A socially oriented non-financial development institution and a major organizer of nationwide and international conventions; exhibitions; and business, public, youth, sporting, and cultural events.

The Roscongress Foundation is a socially oriented non-financial development institution and a major organizer of nationwide and international conventions; exhibitions; and business, public, youth, sporting, and cultural events. It was established in pursuance of a decision by the President of the Russian Federation.

The Foundation was established in 2007 with the aim of facilitating the development of Russia’s economic potential, promoting its national interests, and strengthening the country’s image. One of the roles of the Foundation is to comprehensively evaluate, analyse, and cover issues on the Russian and global economic agendas. It also offers administrative services, provides promotional support for business projects and attracting investment, helps foster social entrepreneurship and charitable initiatives.

Each year, the Foundation’s events draw participants from 208 countries and territories, with more than 15,000 media representatives working on-site at Roscongress’ various venues. The Foundation benefits from analytical and professional expertise provided by 5,000 people working in Russia and abroad.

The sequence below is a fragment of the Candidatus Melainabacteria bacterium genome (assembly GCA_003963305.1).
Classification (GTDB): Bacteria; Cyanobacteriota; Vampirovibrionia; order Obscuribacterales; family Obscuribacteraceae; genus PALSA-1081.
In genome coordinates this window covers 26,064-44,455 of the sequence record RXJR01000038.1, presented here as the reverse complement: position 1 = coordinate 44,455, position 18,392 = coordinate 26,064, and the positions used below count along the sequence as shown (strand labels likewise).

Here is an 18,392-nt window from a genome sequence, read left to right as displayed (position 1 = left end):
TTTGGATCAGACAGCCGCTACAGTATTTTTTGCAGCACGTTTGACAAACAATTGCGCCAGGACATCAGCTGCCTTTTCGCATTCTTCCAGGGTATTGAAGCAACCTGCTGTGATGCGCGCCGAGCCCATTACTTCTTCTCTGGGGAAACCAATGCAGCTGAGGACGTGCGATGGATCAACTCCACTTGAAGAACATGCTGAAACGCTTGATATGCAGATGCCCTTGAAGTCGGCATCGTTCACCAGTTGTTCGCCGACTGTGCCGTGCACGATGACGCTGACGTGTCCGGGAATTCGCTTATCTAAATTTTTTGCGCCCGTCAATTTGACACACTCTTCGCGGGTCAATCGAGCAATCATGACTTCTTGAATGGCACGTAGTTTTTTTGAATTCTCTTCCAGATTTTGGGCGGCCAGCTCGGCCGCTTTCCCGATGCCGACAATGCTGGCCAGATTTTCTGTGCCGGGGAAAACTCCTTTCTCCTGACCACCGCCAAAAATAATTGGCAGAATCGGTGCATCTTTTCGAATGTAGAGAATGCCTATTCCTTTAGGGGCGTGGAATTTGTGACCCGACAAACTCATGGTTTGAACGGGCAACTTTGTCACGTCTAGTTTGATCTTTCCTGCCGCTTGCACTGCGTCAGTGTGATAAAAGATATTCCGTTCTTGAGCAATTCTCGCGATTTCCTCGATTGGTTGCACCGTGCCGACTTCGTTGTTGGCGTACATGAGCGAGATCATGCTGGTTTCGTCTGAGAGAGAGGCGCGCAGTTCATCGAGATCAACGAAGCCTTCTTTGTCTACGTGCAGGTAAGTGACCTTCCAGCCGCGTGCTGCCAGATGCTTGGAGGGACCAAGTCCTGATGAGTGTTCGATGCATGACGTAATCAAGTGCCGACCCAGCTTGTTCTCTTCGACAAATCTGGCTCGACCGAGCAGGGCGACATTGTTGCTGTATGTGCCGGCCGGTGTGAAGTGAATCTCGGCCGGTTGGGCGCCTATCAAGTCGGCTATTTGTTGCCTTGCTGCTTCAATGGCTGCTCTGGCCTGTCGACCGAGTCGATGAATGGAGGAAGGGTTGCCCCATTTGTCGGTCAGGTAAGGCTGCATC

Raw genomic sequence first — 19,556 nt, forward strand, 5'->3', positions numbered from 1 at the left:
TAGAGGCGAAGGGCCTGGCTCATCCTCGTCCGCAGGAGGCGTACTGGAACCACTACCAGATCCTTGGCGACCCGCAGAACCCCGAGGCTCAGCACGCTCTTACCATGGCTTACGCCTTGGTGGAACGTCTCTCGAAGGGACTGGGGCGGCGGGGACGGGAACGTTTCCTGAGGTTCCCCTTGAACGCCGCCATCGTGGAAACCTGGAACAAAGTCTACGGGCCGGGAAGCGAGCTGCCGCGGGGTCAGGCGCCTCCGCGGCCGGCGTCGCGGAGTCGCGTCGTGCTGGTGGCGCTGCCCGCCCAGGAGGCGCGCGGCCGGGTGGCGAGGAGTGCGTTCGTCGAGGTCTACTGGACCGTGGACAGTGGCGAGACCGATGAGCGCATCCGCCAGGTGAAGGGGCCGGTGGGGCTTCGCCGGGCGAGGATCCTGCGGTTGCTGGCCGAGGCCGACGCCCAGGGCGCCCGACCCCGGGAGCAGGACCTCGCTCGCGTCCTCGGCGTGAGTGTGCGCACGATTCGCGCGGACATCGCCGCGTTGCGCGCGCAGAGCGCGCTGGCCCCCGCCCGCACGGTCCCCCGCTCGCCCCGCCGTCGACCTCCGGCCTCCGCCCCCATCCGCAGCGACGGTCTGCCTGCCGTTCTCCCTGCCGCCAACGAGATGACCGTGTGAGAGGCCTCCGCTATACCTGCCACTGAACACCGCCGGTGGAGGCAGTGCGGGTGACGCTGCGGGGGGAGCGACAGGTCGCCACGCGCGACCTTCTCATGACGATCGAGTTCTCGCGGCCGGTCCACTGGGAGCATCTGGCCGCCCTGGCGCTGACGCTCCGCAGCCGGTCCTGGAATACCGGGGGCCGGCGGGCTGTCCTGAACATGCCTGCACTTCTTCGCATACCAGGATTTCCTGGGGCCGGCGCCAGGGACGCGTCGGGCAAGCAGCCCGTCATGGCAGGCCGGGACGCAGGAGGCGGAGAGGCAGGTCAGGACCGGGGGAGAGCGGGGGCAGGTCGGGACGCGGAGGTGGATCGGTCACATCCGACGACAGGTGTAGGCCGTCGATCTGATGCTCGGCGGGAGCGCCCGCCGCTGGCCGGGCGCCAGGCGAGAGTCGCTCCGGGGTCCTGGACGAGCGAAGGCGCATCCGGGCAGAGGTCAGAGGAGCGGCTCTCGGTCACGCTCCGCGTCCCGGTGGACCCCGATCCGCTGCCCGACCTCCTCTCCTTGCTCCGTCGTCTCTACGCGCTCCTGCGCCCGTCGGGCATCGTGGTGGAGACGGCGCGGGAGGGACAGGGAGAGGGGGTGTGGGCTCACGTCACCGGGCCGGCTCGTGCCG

The Foundation works alongside various UN departments and other international organizations, and is building multi-format cooperation with 180 economic partners, including industrialists’ and entrepreneurs’ unions, financial, trade, and business associations from 81 countries worldwide, and 186 Russian public organizations, federal and legislative agencies, and federal subjects.

The Roscongress Foundation has Telegram channels in Russian t.me/Roscongress, English – t.me/RoscongressDirect, Spanish – t.me/RoscongressEsp and Arabic t.me/RosCongressArabic. Official website and Information and Analytical System of the Roscongress Foundation:roscongress.org.

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Sustainable growth of the non-resource sector of the Russian economy

The Roadmap was drafted by the Stolypin Growth Economy Institute under instructions from the President of the Russian Federation Vladimir Putin.

Macroeconomic factors necessitating a change in economic policy

Russia’s economy is currently in recession. Despite positive changes in global economic conditions in 2018-2019, internal structural problems (such as internal demand stagnation, growing production costs, high borrowing costs, complicated regulatory environment, inefficient governance, lack of protection for the institution of private property, inefficient judicial system) result in the fact that growing oil prices can no longer ensure a growth in GDP nor in household income.

A comparison of Russia’s GDP growth over the last six years with that of other resource-based economies reveals that Russia’s growth rate is low, standing at the level of Kuwait and Angola.

Change in economic policy priorities

According to the authors of the Roadmap, the assumption that macroeconomic stabilization will restart economic growth turns out to be wrong. In case of a change in the trajectory of the global oil market, with Russia de facto having no alternative revenue sources, even a budget surplus and massive reserves won’t have a positive effect on the country’s economy. Without a proactive policy, the country is losing potential economic growth opportunities while the gap in economic development between Russia and both developed and the largest developing economies is increasing.